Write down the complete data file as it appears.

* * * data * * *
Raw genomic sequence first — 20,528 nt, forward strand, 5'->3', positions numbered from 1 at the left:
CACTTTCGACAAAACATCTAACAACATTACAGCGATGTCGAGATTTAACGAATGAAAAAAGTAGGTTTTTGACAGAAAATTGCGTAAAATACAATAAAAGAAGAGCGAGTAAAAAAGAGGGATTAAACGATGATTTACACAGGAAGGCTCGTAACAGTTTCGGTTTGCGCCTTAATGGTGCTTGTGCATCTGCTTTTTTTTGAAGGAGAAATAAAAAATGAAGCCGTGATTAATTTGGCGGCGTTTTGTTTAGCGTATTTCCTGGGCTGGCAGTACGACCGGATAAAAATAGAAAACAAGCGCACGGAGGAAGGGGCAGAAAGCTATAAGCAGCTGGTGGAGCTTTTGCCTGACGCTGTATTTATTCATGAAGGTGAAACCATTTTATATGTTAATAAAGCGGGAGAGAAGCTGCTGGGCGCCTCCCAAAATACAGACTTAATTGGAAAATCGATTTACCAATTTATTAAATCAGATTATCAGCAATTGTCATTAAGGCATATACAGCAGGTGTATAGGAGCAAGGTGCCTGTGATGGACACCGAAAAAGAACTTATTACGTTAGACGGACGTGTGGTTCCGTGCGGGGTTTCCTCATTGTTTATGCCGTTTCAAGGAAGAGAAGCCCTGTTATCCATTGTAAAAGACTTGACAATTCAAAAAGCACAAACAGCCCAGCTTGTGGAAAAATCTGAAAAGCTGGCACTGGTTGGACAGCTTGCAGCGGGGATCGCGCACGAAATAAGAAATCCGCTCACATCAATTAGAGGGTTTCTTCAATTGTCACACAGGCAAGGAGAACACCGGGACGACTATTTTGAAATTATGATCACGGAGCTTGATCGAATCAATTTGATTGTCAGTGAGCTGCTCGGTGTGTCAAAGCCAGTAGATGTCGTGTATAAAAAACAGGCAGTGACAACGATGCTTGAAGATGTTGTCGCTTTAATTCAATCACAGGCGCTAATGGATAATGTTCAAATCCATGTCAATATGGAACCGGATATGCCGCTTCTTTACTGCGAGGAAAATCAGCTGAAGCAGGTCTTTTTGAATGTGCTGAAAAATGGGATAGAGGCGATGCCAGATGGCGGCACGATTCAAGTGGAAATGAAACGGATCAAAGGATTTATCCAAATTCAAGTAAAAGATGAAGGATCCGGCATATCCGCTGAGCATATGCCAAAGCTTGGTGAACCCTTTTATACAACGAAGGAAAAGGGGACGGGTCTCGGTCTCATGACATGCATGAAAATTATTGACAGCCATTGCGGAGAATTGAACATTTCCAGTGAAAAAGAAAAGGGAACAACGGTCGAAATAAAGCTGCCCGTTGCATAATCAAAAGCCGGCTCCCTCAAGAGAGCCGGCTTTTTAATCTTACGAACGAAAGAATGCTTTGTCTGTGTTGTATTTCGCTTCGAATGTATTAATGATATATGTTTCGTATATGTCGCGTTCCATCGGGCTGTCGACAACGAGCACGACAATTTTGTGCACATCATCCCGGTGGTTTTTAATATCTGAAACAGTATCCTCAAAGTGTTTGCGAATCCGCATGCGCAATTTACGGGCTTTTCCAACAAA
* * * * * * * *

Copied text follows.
Raw genomic sequence first — 20,528 nt, forward strand, 5'->3', positions numbered from 1 at the left:
CACTTTCGACAAAACATCTAACAACATTACAGCGATGTCGAGATTTAACGAATGAAAAAAGTAGGTTTTTGACAGAAAATTGCGTAAAATACAATAAAAGAAGAGCGAGTAAAAAAGAGGGATTAAACGATGATTTACACAGGAAGGCTCGTAACAGTTTCGGTTTGCGCCTTAATGGTGCTTGTGCATCTGCTTTTTTTTGAAGGAGAAATAAAAAATGAAGCCGTGATTAATTTGGCGGCGTTTTGTTTAGCGTATTTCCTGGGCTGGCAGTACGACCGGATAAAAATAGAAAACAAGCGCACGGAGGAAGGGGCAGAAAGCTATAAGCAGCTGGTGGAGCTTTTGCCTGACGCTGTATTTATTCATGAAGGTGAAACCATTTTATATGTTAATAAAGCGGGAGAGAAGCTGCTGGGCGCCTCCCAAAATACAGACTTAATTGGAAAATCGATTTACCAATTTATTAAATCAGATTATCAGCAATTGTCATTAAGGCATATACAGCAGGTGTATAGGAGCAAGGTGCCTGTGATGGACACCGAAAAAGAACTTATTACGTTAGACGGACGTGTGGTTCCGTGCGGGGTTTCCTCATTGTTTATGCCGTTTCAAGGAAGAGAAGCCCTGTTATCCATTGTAAAAGACTTGACAATTCAAAAAGCACAAACAGCCCAGCTTGTGGAAAAATCTGAAAAGCTGGCACTGGTTGGACAGCTTGCAGCGGGGATCGCGCACGAAATAAGAAATCCGCTCACATCAATTAGAGGGTTTCTTCAATTGTCACACAGGCAAGGAGAACACCGGGACGACTATTTTGAAATTATGATCACGGAGCTTGATCGAATCAATTTGATTGTCAGTGAGCTGCTCGGTGTGTCAAAGCCAGTAGATGTCGTGTATAAAAAACAGGCAGTGACAACGATGCTTGAAGATGTTGTCGCTTTAATTCAATCACAGGCGCTAATGGATAATGTTCAAATCCATGTCAATATGGAACCGGATATGCCGCTTCTTTACTGCGAGGAAAATCAGCTGAAGCAGGTCTTTTTGAATGTGCTGAAAAATGGGATAGAGGCGATGCCAGATGGCGGCACGATTCAAGTGGAAATGAAACGGATCAAAGGATTTATCCAAATTCAAGTAAAAGATGAAGGATCCGGCATATCCGCTGAGCATATGCCAAAGCTTGGTGAACCCTTTTATACAACGAAGGAAAAGGGGACGGGTCTCGGTCTCATGACATGCATGAAAATTATTGACAGCCATTGCGGAGAATTGAACATTTCCAGTGAAAAAGAAAAGGGAACAACGGTCGAAATAAAGCTGCCCGTTGCATAATCAAAAGCCGGCTCCCTCAAGAGAGCCGGCTTTTTAATCTTACGAACGAAAGAATGCTTTGTCTGTGTTGTATTTCGCTTCGAATGTATTAATGATATATGTTTCGTATATGTCGCGTTCCATCGGGCTGTCGACAACGAGCACGACAATTTTGTGCACATCATCCCGGTGGTTTTTAATATCTGAAACAGTATCCTCAAAGTGTTTGCGAATCCGCATGCGCAATTTACGGGCTTTTCCAACAAA